The first and foremost step is to accept that stress-related problems exist on our campus.  In the article published on March 6, 2014, by the Daily Gazette, Professor Barry Schwartz — the author of “The Paradox of Choice” — observed Swarthmore students have experienced a “heightening culture of anxiety” over the past decades. He also mentioned that because Swarthmore students have to navigate their increasingly complex lives on top of a Swarthmore workload, Swarthmore has become “more of a pressure cooker than it was [in the past].” Our institution, however, does not sufficiently recognize these problems. For instance, we claim Swarthmore students care less about grades and prefer learning for its own sake, but the sight of students studying so late at night to earn an A is nothing uncommon. Our reality, it seems, does not align with how we portray it.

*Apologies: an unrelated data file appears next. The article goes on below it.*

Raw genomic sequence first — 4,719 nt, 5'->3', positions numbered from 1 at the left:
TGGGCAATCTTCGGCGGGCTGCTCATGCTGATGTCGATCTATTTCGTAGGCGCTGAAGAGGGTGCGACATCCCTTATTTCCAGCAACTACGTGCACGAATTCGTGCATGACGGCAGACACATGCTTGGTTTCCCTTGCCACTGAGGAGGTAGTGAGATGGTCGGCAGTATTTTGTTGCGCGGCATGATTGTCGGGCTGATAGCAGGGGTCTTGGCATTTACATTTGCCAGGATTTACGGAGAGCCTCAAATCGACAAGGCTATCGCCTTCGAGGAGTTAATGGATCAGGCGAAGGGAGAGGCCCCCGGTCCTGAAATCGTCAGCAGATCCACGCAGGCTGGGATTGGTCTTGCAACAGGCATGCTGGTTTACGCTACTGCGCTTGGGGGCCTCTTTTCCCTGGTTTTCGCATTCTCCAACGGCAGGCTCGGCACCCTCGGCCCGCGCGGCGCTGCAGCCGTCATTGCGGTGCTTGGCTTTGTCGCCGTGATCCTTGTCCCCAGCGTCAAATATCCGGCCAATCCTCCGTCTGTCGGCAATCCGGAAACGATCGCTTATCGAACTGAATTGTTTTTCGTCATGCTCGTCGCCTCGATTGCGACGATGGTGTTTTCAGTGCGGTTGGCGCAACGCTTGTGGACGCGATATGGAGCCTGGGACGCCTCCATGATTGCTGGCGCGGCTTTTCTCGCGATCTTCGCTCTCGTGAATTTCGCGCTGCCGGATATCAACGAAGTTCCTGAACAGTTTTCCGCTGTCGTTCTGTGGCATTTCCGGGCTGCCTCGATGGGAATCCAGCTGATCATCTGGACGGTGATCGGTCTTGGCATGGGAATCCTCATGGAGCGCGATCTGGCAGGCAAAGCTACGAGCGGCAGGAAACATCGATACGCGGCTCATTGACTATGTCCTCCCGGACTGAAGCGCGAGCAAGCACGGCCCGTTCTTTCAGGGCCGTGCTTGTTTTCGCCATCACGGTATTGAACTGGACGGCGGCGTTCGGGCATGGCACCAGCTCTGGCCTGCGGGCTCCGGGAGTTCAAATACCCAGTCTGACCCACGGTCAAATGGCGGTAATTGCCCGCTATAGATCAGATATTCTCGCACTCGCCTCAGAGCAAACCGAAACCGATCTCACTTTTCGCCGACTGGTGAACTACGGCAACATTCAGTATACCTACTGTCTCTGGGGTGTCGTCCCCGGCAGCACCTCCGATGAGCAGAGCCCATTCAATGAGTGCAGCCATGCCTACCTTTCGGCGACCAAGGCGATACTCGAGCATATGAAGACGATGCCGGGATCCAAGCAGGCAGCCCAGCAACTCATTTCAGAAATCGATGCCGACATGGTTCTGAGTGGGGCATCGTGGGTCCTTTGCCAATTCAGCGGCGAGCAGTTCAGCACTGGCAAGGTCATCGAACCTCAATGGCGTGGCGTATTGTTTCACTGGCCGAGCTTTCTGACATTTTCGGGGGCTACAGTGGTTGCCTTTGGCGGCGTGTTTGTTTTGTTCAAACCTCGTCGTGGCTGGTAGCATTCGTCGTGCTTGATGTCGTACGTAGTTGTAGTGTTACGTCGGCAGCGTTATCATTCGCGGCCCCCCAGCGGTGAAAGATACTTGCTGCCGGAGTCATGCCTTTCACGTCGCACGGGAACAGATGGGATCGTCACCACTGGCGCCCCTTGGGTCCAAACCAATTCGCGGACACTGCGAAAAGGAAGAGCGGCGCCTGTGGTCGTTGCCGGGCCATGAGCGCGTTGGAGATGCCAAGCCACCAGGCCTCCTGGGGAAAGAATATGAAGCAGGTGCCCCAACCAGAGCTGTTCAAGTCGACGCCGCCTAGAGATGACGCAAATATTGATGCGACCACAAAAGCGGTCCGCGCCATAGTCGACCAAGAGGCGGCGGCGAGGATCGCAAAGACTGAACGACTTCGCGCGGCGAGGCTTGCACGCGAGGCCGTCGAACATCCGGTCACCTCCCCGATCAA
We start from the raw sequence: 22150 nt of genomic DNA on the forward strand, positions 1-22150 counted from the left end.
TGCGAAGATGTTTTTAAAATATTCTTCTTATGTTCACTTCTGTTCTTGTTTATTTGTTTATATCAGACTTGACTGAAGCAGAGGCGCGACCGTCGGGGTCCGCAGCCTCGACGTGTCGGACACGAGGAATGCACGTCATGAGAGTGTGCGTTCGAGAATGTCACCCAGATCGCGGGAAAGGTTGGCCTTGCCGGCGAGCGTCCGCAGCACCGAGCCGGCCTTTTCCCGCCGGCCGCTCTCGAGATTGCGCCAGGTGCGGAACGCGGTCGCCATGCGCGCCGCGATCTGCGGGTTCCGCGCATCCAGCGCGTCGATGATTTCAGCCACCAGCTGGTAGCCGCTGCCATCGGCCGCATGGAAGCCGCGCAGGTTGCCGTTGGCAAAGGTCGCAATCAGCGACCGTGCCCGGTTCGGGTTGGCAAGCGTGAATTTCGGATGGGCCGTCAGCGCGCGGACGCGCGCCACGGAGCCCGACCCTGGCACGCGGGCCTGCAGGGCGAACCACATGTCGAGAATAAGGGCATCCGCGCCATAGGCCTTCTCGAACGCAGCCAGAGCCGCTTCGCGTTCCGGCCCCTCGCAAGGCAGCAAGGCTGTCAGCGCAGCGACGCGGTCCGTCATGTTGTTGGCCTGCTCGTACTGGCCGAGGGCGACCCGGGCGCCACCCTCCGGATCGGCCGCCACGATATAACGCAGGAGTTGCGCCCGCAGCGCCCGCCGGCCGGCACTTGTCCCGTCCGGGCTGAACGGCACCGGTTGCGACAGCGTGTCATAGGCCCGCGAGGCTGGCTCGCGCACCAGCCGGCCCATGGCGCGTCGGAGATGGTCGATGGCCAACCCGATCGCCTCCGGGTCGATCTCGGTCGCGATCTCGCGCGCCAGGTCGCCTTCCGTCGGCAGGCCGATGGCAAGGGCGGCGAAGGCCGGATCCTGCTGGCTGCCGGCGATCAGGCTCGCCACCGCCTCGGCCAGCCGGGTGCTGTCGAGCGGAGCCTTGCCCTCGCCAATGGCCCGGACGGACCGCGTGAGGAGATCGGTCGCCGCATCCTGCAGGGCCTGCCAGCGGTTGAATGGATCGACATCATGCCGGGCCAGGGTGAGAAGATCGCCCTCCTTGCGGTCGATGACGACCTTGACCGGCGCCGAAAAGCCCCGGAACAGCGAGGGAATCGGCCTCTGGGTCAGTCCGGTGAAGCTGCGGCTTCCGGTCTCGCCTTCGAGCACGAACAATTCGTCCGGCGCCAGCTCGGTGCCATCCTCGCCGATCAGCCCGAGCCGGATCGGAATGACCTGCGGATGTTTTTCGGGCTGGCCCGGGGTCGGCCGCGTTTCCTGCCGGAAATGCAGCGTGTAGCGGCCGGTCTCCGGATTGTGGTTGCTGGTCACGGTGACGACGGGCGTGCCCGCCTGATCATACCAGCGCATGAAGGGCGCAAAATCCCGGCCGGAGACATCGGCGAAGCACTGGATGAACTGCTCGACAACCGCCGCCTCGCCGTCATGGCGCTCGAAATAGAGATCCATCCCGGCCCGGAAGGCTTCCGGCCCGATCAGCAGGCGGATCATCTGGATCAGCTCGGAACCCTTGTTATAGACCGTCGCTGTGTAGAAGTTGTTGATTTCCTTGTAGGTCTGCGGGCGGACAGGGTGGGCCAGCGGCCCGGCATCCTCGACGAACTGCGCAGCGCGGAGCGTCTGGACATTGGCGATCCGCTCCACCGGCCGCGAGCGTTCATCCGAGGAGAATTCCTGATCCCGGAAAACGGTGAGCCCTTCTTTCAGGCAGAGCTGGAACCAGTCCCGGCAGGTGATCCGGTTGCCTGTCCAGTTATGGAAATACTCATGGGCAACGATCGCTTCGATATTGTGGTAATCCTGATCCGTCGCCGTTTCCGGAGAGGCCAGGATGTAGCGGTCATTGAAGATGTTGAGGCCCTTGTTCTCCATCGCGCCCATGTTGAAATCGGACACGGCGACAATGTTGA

Swarthmore should strive to change institutional norms. Although Swarthmore is renowned for its rigor, there are other aspects such as clubs and athletics that deserve more attention. These activities help students develop discipline, creativity, and social skills, all of which are formative in their Swarthmore experience. Whereas students may forget what they have learned, they will remember the activities in which they participate and the friendships they create. Every student’s experience at Swarthmore does not, and should not, consist entirely of academics.

Perhaps to help address this problem, professors should be clearer with their objectives and what they expect from students. Some students are stressed because they do not know the purpose of their work and the extent to which they have to work. For instance, if students have to write an essay, they will benefit from knowing whether their professors expect them to closely read and analyze the texts or formulate their personal opinions. Grading rubrics can mitigate this problem. If professors assign a problem set, they should provide prompt feedback on each student’s performance so that students can adjust accordingly to what their professors expect. With prompt feedback and clear expectations for class, students will be less inclined to overwork or commit themselves to too many activities.